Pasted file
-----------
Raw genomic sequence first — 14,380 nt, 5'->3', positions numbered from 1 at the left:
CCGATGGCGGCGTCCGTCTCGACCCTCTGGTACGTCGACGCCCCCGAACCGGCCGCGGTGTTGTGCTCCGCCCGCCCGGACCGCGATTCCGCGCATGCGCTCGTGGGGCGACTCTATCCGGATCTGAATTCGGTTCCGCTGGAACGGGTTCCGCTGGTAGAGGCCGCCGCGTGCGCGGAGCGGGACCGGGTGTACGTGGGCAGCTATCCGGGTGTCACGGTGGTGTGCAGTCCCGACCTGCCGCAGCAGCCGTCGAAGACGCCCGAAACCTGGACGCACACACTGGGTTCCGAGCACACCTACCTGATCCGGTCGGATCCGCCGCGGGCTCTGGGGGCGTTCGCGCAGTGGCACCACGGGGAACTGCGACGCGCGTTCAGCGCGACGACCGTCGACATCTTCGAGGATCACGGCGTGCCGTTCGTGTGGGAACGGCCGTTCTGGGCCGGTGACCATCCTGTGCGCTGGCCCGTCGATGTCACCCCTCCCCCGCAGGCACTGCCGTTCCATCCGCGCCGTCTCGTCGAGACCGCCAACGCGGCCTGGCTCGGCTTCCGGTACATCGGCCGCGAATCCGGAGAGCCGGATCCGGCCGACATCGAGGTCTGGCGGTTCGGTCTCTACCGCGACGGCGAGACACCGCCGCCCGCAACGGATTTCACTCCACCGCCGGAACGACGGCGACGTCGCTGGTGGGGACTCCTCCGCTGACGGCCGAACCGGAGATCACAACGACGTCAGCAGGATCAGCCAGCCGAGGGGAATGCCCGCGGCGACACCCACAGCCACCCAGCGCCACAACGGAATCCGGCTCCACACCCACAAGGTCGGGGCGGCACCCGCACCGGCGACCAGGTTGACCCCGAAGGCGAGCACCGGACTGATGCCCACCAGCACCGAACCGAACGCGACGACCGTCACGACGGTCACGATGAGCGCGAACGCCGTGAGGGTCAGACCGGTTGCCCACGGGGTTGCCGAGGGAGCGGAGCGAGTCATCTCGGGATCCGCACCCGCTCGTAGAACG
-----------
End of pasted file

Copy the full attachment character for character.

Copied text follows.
Raw genomic sequence first — 14,380 nt, 5'->3', positions numbered from 1 at the left:
CCGATGGCGGCGTCCGTCTCGACCCTCTGGTACGTCGACGCCCCCGAACCGGCCGCGGTGTTGTGCTCCGCCCGCCCGGACCGCGATTCCGCGCATGCGCTCGTGGGGCGACTCTATCCGGATCTGAATTCGGTTCCGCTGGAACGGGTTCCGCTGGTAGAGGCCGCCGCGTGCGCGGAGCGGGACCGGGTGTACGTGGGCAGCTATCCGGGTGTCACGGTGGTGTGCAGTCCCGACCTGCCGCAGCAGCCGTCGAAGACGCCCGAAACCTGGACGCACACACTGGGTTCCGAGCACACCTACCTGATCCGGTCGGATCCGCCGCGGGCTCTGGGGGCGTTCGCGCAGTGGCACCACGGGGAACTGCGACGCGCGTTCAGCGCGACGACCGTCGACATCTTCGAGGATCACGGCGTGCCGTTCGTGTGGGAACGGCCGTTCTGGGCCGGTGACCATCCTGTGCGCTGGCCCGTCGATGTCACCCCTCCCCCGCAGGCACTGCCGTTCCATCCGCGCCGTCTCGTCGAGACCGCCAACGCGGCCTGGCTCGGCTTCCGGTACATCGGCCGCGAATCCGGAGAGCCGGATCCGGCCGACATCGAGGTCTGGCGGTTCGGTCTCTACCGCGACGGCGAGACACCGCCGCCCGCAACGGATTTCACTCCACCGCCGGAACGACGGCGACGTCGCTGGTGGGGACTCCTCCGCTGACGGCCGAACCGGAGATCACAACGACGTCAGCAGGATCAGCCAGCCGAGGGGAATGCCCGCGGCGACACCCACAGCCACCCAGCGCCACAACGGAATCCGGCTCCACACCCACAAGGTCGGGGCGGCACCCGCACCGGCGACCAGGTTGACCCCGAAGGCGAGCACCGGACTGATGCCCACCAGCACCGAACCGAACGCGACGACCGTCACGACGGTCACGATGAGCGCGAACGCCGTGAGGGTCAGACCGGTTGCCCACGGGGTTGCCGAGGGAGCGGAGCGAGTCATCTCGGGATCCGCACCCGCTCGTAGAACG